Several authors do it successfully; however it is true that the ones I have in mind (Alexander McCall Smith, Justine Larbalestier, Karen Healey or Ted and Betsy Lewin either lived or spend a significant amount of time abroad…

      Karin, if I may ask, is your MS a picture book, MG or YA?

      Like

      • Karin says:

        Hi Nathalie,

        Don’t worry…I have a saying: I might give up, but I’ll never quit!

        I do understand that I, well, will never understand enough to fully grasp what it’s like to be from another culture, but I like to at least try and understand.

        My manuscript is MG.

        Like

  5. Zetta says:

    Karin–check the CCBC stats for the past few years…there are often more books ABOUT African Americans than BY African Americans, so I’d have to say white writers DO get a chance to write about just about anyone…

    Ari–I’m with you on the desire for greater transparency. Many publishers don’t accept unagented submissions, and so it would help if more editors did outreach in order to connect with the many writers *I* know who simply can’t get published…

    Like

    • Zetta,

      the outreach initiative you mentioned got me extremely curious. I wish you would elaborate if you have time.

      The only outreach I’m aware of is about editors accepting unagented submissions at conferences, but again, not everyone can afford the cost of travel, lodging and tuition of such events…

      Then organizations like the SCBWI have local chapters, and I heard of several organizing a pitch-a-thon with editors, or other local events where sometimes a publisher will be invited. Local events, lasting a couple of hours, generally have a lower fees.

      Of course, and despite the resources mentioned above, it remains very challenging to get published; for the majority it takes time (decades for some) if it ever happens…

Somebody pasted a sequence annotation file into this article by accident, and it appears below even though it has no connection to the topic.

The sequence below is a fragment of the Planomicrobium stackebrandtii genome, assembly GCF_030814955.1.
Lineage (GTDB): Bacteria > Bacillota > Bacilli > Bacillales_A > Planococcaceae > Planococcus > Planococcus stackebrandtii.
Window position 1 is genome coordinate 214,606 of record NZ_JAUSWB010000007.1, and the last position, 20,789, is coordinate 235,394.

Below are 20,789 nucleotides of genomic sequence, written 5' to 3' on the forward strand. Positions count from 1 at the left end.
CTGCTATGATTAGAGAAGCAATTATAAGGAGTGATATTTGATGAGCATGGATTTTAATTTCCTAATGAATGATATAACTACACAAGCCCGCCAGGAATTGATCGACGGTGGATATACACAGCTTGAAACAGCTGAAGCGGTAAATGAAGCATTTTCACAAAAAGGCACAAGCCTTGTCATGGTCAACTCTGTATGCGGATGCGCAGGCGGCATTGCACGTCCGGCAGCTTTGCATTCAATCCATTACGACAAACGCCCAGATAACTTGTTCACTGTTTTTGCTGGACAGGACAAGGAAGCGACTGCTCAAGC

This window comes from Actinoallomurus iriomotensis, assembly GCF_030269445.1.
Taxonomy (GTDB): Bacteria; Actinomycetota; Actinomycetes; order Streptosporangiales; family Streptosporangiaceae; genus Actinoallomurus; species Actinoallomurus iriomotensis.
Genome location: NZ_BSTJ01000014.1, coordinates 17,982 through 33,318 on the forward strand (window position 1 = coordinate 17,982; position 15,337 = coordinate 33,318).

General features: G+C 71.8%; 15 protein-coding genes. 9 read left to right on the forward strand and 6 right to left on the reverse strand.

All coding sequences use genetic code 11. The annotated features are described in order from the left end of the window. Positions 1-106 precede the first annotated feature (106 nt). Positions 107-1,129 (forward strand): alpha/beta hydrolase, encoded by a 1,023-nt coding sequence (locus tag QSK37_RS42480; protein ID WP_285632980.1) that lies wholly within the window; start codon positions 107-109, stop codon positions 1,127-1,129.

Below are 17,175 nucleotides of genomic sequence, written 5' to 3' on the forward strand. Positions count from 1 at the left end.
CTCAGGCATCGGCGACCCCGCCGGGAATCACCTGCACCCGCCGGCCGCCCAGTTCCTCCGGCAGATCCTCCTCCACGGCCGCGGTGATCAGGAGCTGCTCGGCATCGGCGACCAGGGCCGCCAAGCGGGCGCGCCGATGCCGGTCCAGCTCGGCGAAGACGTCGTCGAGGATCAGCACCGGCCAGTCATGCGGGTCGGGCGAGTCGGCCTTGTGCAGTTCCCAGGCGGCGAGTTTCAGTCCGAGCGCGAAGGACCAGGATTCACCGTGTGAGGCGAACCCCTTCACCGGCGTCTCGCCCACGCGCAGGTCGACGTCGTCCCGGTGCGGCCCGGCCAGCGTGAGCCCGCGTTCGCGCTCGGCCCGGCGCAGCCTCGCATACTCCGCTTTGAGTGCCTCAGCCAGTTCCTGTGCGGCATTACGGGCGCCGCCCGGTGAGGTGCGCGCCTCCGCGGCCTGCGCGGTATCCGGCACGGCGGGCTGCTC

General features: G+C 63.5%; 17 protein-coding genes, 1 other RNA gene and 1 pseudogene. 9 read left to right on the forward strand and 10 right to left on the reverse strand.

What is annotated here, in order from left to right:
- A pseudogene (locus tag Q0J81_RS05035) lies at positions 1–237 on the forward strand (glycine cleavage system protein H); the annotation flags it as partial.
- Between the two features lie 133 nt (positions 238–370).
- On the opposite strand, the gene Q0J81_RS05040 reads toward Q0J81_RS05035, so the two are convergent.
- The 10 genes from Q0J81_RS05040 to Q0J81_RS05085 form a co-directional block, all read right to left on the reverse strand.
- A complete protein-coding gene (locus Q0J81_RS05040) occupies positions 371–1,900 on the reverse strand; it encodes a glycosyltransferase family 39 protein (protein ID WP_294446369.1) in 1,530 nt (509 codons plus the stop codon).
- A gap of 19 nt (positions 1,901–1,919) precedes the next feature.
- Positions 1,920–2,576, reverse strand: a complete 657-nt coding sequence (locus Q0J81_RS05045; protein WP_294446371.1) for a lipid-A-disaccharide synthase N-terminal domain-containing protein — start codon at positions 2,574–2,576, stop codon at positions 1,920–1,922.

Thanks for the insight, Zetta. 🙂

      Like

      • Lisa Yee says:

        I agree. An organization like the SCBWI is a wonderful resource. A couple of years ago, I even gave a keynote about ethnic diversity in children’s literature.

        Even if you don’t go to the national conference (which is AMAZING), you can participate in the discussion boards, attend free local “schmoozes” and other SCBWI events. But most importantly, it’s a network of writers who encourage one another.

        Nathalie, I enjoyed reading your interview with AnnMarie. I publish with Scholastic/Arthur A. Levine Books, and everyone there has been so supportive of my books, all of which feature POC.

        Like

      • elliottzetta says:

        I interviewed former kidlit editor, Laura Atkins, at my blog and she discussed her strategies for finding writers of color:

        http://zettaelliott.wordpress.com/2009/11/25/from-the-other-side-an-editor-speaks-out/

        Like

  6. Karin says:

    Thanks Zetta, yes, I am sure that is very true. As a writer you would think that it would be equal with who gets published, but maybe it really isn’t. I think, from news stories still showing up to this very day, that there is still racism out there.

    And to what Nathalie said, yes there are many great conferences out there, one for SCBWI is even coming up, but it is hard for many to find the money to attend these events. We have many local events, but the ones where you get to send your work in to publisher, usually only falls under the “pay” events. But being a memeber of SCBWI opens doors to many agents and editors.

    Like

  7. olugbemisola says:

    maybe agents and editors can attend (and maybe open themselves to some pitches/queries at) more of the smaller or more local literary events often highlighted in local and community newspapers that serve people of colour, festivals, and readings, etc. at colleges, universities, and other literary-related institutions…or online — participate in chats, and open themselves to queries from communities or readers of sites like this one, color online, etc.

    Like

  8. olugbemisola says:

    …asia in the heart, world on the mind, and other sites with a multicultural focus frequented by writers and illustrators.

    Like

    • Gbemi, it’s a fantastic idea… If time permits, I’m interested in tracking down what is already happening, with the hope that what you described gains in amplitude.

      Like

  9. I love Gbemi’s idea! We do need more editors to go smaller and/or more local literay revents especially in diverse communities.

    Don’t give up Karin 🙂

    I think scholastic is one of the best publishing houses in terms of diversity (still working on that research project).

    Like

  10. Zetta, I’m updating today’s post (interview round-up) and including your link. Thank you!

    Like